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Evan Bayh Gets Rough Treatment on 'The View'

4 years ago
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Politicians frequently appear on national talk shows when they're running for office, but Sen. Evan Bayh, the retiring Democratic senator from Indiana, appeared on "The View" Monday to explain why he's not running for office later this year.

"I reached the conclusion that I could get more done for my country and for my state in the private sector," he told Barbara Walters. "Congress is so gridlocked these days. It's regrettable that with brain-dead ideology and strident partisanship, months go by and we don't get anything done."

If Bayh expected a softball interview after that, he was in for a shock.

"I hate to say it, but you sound like Sarah Palin right now," Joy Behar said, accusing the senator of quitting his job before his work was done.

"Do you want to look at my hand?" he joked, referring to the talking points Palin wrote on the palm of her hand when she appeared before the National Tea Party Convention earlier this month.
Elizabeth Hasselbeck, the conservative in the group, pounced on Bayh's remark about Palin. "You sit here and say, 'I'm sick of the partisanship,' yet you throw a cheap Sarah Palin joke in, so I don't really understand or believe you," Hasselbeck said. "I just think if you're going to participate in that, you can't be saying the other things. So I want to hold you accountable."

Bayh went on to explain that he is tired not only of the partisanship in Washington, but also of the spiraling federal deficits that Congress is running up.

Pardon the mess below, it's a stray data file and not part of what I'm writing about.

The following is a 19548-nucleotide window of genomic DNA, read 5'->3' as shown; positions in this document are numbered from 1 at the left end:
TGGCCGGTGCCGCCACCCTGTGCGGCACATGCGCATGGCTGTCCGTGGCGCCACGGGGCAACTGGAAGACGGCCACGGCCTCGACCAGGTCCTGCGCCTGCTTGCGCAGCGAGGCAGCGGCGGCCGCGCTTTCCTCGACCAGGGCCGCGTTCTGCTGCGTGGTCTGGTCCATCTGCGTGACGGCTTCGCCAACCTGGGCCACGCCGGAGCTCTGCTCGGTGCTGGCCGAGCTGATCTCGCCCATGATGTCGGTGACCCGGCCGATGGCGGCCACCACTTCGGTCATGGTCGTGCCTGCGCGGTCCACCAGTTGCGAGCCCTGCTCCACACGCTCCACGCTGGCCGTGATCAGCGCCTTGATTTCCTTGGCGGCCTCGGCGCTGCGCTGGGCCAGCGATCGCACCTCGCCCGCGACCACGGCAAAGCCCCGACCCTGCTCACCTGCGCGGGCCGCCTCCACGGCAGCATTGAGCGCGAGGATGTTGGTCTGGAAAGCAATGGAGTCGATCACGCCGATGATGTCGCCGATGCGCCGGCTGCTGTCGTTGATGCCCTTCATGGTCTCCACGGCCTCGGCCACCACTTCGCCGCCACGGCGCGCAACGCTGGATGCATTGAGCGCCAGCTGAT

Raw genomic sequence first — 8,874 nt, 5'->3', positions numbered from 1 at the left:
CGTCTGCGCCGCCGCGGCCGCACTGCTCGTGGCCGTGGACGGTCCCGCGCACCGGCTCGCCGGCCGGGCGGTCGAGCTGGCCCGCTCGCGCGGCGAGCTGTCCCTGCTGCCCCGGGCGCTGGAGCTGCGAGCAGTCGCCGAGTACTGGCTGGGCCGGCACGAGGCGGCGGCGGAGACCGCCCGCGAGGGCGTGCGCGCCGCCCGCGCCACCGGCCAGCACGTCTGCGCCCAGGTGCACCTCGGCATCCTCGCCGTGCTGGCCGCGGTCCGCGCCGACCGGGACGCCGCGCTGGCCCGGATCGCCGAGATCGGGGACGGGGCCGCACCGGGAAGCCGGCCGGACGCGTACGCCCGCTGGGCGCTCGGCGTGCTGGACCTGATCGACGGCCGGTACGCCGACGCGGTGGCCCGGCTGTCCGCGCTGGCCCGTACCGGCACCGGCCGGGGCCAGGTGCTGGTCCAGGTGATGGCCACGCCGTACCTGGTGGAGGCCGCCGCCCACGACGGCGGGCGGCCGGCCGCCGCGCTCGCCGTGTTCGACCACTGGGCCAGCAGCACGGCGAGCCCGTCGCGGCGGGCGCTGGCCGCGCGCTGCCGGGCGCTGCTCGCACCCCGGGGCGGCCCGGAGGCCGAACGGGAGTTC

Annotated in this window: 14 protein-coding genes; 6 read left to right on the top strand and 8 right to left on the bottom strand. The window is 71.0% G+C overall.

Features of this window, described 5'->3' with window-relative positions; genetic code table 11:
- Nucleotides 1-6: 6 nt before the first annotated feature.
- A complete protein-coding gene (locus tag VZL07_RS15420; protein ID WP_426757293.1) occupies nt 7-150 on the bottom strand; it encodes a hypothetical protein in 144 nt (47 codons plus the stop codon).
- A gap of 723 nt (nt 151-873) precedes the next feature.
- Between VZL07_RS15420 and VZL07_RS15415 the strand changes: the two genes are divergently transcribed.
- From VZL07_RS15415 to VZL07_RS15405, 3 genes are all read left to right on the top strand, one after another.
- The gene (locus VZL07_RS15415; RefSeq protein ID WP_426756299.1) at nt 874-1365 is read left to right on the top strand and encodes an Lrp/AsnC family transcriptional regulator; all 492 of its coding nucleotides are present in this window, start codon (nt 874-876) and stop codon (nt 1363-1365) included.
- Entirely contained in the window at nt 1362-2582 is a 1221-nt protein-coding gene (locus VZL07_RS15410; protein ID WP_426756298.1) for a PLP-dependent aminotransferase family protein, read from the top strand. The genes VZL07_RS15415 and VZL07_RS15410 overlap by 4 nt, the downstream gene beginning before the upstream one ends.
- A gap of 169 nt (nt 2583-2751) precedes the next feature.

"Why not quit during the Bush administration when the deficits went up?" Behar said. "Why quit now when we need you?"

After Bayh said that he was equally frustrated with the Bush administration's spending record, Whoopi Goldberg jumped in. "But you didn't leave. I think the leaving is the part that we're really having a hard time with," she said. "Sometimes when you're fighting the good fight, you're out there and you're going to get hit with the stuff. Why are you splitting?"

Bayh finally appealed to Goldberg, "You're going to get me in trouble with my wife if you're mad at me."

After describing the ways he thinks Congress can bypass partisanship in the future (more bipartisan meetings, less money in campaigns), Bayh told the women that he will not run for president in 2012, but did not rule out another run for office in the future.

Barbara Walters seemed not to buy the senator's assertion that he's fed up with politics. She signed off by saying, "Come back and see us, especially when you run again in 2016."
Filed Under: The Capitolist

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